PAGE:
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Interview with Dr. William Hall, Conflict Resolution Specialist at the United States Environmental Protection Agency

Home Forums PCDN Interviews with Key Practitioners and Scholars Interview with Dr. William Hall, Conflict Resolution Specialist at the United States Environmental Protection Agency


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    Profile photo of Craig Zelizer
    Craig Zelizer

    Interview with Dr. William Hall, Conflict Resolution Specialist at the United States Environmental Protection Agency

    This interview was conducted with Dr. William Hall. The views expressed in this interview are his own and do not represent the views of the U.S. Environmental Protection Agency or the U.S. Federal Government.


    1. Can you give us a brief bio about yourself and how got into the field?

    I was motivated to get into Conflict Resolution by a number of things. I served in the Peace Corps in the Democratic Republic of the Congo when it was still Zaire and was able to see a lot of things that I would not have been exposed to otherwise.  I worked in community development as a water and sanitation volunteer. My job was to try and bring better water and sanitation to my village and surrounding ones. I have been to 34 countries around the world, something that has been really eye opening for me.  I began working at the EPA in 1992 and saw a lot of areas of conflict in the environmental field.  In the mid-90s, I decided to go to graduate school and stumbled across the field of conflict resolution. I felt it really fit my life and career goals.  I had been the lead for a project that involved dialogues on urban storm water pollution, which was my first exposure to environmental conflict resolution.


    2.    What ethics guide your work?

    I have four different ethical levels that guide my work.  First, as a federal employee, I am responsible for following the entire set of ethics and guidelines that apply to federal employees. Some examples of these include not using a public position for personal gain, reporting waste fraud and abuse, and having a limitation on personal gifts that I can receive.  Second, as a conflict resolution practitioner, the ethical principle that guides my work is to first do no harm and then look for where improvements can be made in the situation. Sometimes guidebooks and ‘recipes’ for conflict resolution are good for pedagogical purposes, but not for practical implementation. I try to find areas for improvement even if they are not perfect. Third, when doing research with people, informed consent and providing either confidentiality or anonymity are really important. Fourth, I aspire to recognize the inherent worth and dignity of each human being and believe that I should leave people and places better than I found them.  I try to be humble and mindful of how little I know, which offers me a great opportunity for further inquiry about people and the world around me.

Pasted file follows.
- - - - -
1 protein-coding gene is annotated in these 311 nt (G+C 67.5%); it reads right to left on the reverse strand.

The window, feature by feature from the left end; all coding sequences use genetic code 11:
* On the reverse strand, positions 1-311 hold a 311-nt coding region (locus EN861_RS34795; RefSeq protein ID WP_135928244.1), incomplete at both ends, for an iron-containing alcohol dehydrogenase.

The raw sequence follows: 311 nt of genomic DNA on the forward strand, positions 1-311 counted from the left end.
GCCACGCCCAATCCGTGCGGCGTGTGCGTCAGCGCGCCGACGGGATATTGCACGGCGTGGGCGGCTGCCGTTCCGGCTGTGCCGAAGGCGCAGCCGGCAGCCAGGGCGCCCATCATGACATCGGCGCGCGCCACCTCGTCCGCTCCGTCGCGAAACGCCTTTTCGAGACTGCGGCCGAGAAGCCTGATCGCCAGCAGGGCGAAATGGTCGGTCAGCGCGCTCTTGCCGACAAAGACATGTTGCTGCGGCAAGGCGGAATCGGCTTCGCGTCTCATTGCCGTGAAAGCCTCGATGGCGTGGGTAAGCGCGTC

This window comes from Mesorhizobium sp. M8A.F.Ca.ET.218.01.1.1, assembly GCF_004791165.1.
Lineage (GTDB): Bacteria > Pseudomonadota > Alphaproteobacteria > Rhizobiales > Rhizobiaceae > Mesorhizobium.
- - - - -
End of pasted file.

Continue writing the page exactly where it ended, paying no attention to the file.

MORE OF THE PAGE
3.    How do you maintain a balance between work and personal life?

    It is not an easy task these days for any of us, especially in modern times.  I believe that two things-careful planning and taking care of my personal health- help me maintain a balance between work and personal life. Every morning, I sit down and plan out my day.  I also I plan on a weekly basis. I believe it is really important to be deliberate about that type of activity. I try to make time for the things that are important, but not urgent in life. Urgent and critical projects will take over if you let them. I also find that it is helpful to turn off electronic gadgets and take time away from the phone, email, news, etc. I believe that health is the foundation to maintaining a balance between work and personal life. For example, I ride my bike into work almost every day and believe that eating right is also really important.


    4.    What do you see as the upcoming growth areas in the field in the next 10 years?

    A professor of mine once told me “the need is great, but the demand is small.” The challenge is to get people to pay for and support conflict resolution.  There are three areas that I see as growth areas for the field in the next ten years, two of which flow from the same source of people wanting to be empowered to solve their own challenges. The first growth area is conflict coaching, which is applying the skills, frameworks, and analysis that we know in providing one-on-one advice. These skills, frameworks, and analysis can have a real impact on people because they can help guide them in resolving issues in a constructive manner.  The second area is training. At the EPA, we see a lot of demand for conflict resolution training. We have trained over 1000 people in the past couple years.  People are really receptive to the trainings, and the more people we reach the better. The third growth area is reflected in the increasing interest in how to use new technologies in this field.  We can now collaborate in ways we never had been able to before.  However, there are also some pitfalls to technology, as anyone who has hit the send button on an email that wasn’t well thought-out knows.  There is a need for younger generations to help lead the technology growth in the field, more than just through Facebook, computing technology, and analytical modeling.